Real People, Real Solutions: Thrifty Redditors Share Their Tips for Conquering Credit Card Debt

scissors cutting a credit card


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scissors cutting a credit card

Credit Card Debt 101

Credit card debt is rampant in the U.S., affecting over a third of Americans, according to a recent Bankrate survey. But it’s not often that you hear from folks struggling with debt, in part because they’re too embarrassed or ashamed to ask for help. An r/PersonalFinance Redditor recently admitted as much in a popular post, writing that they were hiding their $30,000 in debt from nearly everyone in their life. But thanks to the veil of internet anonymity, they were able to ask Redditors how to pay off their credit card debt. And the nerds of r/PersonalFinance obliged with some pretty helpful advice, the most relevant of which we've compiled below.

Related: Credit Card Debt Has Risen to Record Levels — Here's How to Get Out of It

Low income man checking his home finances and looking worried

Increase Income, Reduce Expenses

To give yourself some financial wiggle room to pay off debts, you’ll want to increase your income and/or reduce your expenses. Professionally, you can shoot for a raise, try to find a higher-paying position, or work a second job. Otherwise, you’ll need to cut major costs by opting for a cheaper apartment, getting a roommate, or driving a cheap car. The bottom line: Up your income and lower your expenses however you can.

Related: 31 Simple Ways to Save Money Every Day of the Month

Worried young Asian man with his hand on head, using laptop computer at home, looking concerned and stressed out

The Snowball Method

The snowball method is simple: You pay off debts in order of smallest to largest — regardless of the interest rates. That means making minimum payments on all but the smallest account. Some know-it-alls might argue that this makes little sense. Why not go after the heftiest high-interest account that’s growing the most? Well, imagine chipping away at $20,000. It’s going to take a while before you see any progress, so you’ll be easily discouraged. By tackling the smallest debt first — and then rolling over those payments into the next smallest — you’ll make headway and stay motivated.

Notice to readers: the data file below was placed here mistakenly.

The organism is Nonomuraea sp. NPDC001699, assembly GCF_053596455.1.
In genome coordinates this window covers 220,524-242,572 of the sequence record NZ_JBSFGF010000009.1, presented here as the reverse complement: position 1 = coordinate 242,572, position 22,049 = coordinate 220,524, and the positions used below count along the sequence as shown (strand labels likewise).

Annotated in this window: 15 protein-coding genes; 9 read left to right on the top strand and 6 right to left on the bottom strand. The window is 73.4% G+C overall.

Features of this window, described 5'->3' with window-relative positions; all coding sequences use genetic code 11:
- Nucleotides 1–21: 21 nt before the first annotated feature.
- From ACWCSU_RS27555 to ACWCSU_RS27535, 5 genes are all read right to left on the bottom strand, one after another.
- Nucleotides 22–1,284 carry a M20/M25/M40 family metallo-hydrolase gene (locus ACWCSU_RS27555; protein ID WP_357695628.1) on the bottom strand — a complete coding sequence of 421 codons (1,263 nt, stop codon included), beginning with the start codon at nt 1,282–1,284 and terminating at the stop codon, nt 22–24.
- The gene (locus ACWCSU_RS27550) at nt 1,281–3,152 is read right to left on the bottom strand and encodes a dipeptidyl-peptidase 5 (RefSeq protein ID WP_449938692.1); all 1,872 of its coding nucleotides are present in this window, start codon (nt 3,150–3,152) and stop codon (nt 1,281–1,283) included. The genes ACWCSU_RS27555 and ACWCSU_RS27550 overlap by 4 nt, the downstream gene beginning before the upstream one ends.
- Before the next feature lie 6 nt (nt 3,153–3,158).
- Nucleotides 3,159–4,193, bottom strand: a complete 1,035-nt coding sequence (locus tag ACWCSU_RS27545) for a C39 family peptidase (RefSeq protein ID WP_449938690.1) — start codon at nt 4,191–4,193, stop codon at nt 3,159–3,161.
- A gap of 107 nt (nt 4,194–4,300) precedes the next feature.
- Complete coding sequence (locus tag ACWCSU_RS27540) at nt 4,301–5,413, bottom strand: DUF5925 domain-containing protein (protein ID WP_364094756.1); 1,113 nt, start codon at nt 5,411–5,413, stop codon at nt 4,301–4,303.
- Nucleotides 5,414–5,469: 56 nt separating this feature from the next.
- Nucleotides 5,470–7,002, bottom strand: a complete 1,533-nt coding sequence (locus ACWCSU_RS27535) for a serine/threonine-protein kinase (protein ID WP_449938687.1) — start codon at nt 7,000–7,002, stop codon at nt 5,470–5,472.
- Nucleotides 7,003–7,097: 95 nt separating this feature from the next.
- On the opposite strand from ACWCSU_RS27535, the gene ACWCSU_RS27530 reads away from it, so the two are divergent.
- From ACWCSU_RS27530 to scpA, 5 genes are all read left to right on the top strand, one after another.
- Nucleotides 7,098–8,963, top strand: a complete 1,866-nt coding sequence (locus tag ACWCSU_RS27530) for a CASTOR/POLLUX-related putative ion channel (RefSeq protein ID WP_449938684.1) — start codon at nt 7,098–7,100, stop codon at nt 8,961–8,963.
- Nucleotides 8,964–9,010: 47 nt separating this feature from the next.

Related: How to Deal With Debt Collectors, According to Experts

Getting her home business up and running

The Avalanche Method

If your resolve isn’t an issue, then you can opt for the debt avalanche method. As the opposite of the debt snowball approach, you’ll focus on paying the highest interest debt first, making minimum payments on all other accounts. Once you’ve paid off an account, you move to the next highest interest debt — and so on. Again, this method only works if you aren’t discouraged by seemingly insurmountable, long-term goals.

Related: OK, Boomer: 7 Outdated Money-Saving Tips That You Should Ignore

Checking the bill

Live Like You’re Broke

You’re not going to get out of credit card debt if you’re living high on the hog. “The only time you see the inside of a restaurant is if you work there. Stop using credit cards. No vacations. Cancel all subscriptions,” one commenter writes. And if that seems unsustainable (or harsh), another Redditor suggests sticking to a small budget to spend on things that make you happy.

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Businessman tearing up credit card

Destroy Your Cards

Grab a pair of scissors, channel your pent up frustration, and go full Freddy Krueger on your credit cards. This is preferable to canceling them, as closing the accounts can lower your credit score.